Gene therapy hitting its stride as M&A slows and biosimilars challenge


Jennifer Boggs 
Managing Editor, BioWorld, Clarivate Analytics

After a few decades of fits and starts, it looks like 2017 might just go down in the books as the year gene therapy is finally ready for prime time.

The notion of treating disease by replacing a missing gene or correcting a defective one emerged in the late 1980s and 1990s as a promising approach, replete with all the accompanying hype and bioethics debates. But the tragic death of a teenage patient in a gene therapy trial in 1999 put a damper on the space. Progress came more slowly after that, and what appeared as a win in 2012 – the hard-fought approval of Glybera (alipogene tiparvovec) in Europe for an ultra-orphan disease – quietly became another disappointment. In April of this year, Glybera’s developer, Uniqure BV, axed commercial sales citing “economic reasons,” though sticker shock might have contributed – the one-off therapy came with a whopping $1.1 million price tag.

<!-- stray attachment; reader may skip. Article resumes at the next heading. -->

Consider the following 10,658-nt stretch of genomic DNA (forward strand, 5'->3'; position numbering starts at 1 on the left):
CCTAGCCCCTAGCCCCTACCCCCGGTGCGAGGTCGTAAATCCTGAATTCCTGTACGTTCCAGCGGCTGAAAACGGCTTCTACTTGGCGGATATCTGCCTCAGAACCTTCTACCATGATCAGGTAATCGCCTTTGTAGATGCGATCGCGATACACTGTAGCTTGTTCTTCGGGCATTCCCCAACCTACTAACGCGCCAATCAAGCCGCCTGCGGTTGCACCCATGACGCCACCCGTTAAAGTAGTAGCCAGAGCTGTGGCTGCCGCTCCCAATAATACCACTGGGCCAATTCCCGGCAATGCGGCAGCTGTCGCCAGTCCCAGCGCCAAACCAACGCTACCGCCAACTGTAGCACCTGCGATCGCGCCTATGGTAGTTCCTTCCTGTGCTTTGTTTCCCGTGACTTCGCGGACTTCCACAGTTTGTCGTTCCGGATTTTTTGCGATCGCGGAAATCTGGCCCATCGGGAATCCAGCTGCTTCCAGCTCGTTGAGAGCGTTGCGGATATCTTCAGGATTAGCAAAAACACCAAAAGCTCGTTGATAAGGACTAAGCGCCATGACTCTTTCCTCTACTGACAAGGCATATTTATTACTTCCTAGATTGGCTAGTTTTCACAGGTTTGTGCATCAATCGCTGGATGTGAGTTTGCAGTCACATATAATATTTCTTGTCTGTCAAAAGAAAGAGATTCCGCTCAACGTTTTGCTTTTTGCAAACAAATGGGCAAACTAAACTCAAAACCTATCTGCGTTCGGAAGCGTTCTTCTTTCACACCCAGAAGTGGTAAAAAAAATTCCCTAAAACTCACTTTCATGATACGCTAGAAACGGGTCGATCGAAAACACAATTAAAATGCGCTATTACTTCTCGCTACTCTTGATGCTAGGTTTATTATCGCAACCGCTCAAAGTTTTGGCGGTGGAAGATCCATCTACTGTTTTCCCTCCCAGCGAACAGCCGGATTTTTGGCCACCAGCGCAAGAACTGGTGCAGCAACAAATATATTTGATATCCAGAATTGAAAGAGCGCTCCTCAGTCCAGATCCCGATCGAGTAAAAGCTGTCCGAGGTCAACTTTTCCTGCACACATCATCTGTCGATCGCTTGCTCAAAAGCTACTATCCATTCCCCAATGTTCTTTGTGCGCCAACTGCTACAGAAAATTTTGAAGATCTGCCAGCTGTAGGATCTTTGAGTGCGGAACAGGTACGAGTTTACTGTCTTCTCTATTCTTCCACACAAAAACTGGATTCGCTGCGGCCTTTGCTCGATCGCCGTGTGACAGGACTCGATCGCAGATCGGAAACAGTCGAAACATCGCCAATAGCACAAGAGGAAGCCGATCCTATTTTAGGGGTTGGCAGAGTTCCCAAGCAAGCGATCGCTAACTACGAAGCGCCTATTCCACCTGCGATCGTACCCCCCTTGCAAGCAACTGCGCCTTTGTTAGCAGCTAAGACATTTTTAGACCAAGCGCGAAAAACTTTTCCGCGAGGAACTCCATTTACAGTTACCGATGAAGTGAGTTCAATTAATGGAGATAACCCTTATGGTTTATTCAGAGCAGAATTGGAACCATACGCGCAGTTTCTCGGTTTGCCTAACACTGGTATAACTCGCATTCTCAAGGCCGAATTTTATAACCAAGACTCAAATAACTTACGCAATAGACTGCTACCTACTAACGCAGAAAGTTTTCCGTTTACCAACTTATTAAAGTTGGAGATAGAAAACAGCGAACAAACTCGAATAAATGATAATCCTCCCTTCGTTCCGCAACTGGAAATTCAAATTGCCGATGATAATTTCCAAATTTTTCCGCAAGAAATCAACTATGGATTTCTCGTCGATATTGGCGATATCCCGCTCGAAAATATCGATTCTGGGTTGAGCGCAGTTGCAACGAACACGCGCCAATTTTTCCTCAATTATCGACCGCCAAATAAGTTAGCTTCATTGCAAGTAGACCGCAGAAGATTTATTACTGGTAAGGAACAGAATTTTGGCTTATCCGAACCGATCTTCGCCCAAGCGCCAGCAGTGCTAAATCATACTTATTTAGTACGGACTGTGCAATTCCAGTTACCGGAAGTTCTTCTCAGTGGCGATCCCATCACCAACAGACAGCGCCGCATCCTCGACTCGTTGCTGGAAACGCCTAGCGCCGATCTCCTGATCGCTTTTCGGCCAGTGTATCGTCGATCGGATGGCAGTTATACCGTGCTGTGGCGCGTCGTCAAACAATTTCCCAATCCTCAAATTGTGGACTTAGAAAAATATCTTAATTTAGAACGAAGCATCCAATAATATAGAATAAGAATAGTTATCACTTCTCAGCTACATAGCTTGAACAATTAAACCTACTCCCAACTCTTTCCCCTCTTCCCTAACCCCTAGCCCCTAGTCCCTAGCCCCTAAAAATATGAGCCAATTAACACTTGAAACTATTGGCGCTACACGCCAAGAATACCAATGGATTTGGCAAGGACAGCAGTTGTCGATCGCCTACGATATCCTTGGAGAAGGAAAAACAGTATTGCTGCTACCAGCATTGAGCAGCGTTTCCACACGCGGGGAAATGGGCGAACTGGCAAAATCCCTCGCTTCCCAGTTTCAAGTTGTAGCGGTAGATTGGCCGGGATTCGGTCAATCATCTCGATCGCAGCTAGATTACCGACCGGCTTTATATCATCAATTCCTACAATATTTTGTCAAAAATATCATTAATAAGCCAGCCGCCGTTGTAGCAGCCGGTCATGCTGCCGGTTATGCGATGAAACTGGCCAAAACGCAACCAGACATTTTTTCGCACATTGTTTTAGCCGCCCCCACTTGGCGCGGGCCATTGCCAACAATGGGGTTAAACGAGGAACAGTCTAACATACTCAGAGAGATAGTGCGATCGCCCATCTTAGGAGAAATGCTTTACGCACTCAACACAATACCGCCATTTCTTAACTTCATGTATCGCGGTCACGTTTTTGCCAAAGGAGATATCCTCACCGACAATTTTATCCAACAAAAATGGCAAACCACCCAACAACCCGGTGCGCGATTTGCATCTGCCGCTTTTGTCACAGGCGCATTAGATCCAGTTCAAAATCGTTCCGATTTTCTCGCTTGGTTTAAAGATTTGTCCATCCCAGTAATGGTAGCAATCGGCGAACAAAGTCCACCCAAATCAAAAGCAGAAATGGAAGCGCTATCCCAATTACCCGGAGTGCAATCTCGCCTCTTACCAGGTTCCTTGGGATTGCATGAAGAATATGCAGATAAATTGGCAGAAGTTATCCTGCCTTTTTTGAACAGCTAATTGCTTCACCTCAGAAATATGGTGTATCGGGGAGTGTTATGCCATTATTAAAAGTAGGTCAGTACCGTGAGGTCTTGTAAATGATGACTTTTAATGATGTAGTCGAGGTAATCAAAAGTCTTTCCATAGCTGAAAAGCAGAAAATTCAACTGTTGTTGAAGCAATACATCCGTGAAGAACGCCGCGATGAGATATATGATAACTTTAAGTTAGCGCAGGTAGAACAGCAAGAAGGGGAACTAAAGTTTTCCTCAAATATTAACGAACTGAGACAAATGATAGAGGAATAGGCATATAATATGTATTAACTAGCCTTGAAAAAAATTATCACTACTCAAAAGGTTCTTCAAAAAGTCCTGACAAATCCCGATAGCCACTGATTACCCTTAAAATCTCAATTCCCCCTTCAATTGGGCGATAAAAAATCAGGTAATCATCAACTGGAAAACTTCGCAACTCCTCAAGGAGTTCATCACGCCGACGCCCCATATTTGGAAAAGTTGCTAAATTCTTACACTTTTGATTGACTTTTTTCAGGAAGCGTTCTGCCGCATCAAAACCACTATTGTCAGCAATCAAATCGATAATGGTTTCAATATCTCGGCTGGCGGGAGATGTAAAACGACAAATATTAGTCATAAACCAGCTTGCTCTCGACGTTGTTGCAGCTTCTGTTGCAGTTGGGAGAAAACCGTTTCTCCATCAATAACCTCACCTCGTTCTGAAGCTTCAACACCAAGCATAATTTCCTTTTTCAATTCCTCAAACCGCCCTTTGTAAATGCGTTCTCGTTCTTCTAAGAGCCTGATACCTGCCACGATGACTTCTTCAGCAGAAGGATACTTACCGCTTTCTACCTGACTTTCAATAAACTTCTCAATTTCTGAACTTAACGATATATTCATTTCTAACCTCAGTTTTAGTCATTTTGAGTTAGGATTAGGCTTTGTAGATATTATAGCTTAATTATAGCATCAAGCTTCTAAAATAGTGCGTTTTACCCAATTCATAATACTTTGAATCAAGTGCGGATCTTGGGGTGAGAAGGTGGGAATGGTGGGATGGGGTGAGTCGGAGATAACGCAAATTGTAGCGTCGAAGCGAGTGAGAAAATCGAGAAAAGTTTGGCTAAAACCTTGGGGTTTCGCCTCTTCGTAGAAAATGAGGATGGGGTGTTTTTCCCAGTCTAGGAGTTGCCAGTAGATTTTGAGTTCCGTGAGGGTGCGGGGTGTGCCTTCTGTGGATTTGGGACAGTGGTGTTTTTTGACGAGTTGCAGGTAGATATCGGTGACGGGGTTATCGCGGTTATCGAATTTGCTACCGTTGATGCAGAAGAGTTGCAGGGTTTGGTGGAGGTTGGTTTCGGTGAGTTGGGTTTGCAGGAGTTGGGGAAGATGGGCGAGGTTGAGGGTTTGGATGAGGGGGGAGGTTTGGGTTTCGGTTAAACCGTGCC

But then came September, which kicked off a flurry of gene therapy news, starting with the FDA approval of Novartis AG’s CAR T immunotherapy Kymriah (tisagenlecleucel, previously CTL-019) in children and young adults with B-cell acute lymphobla ...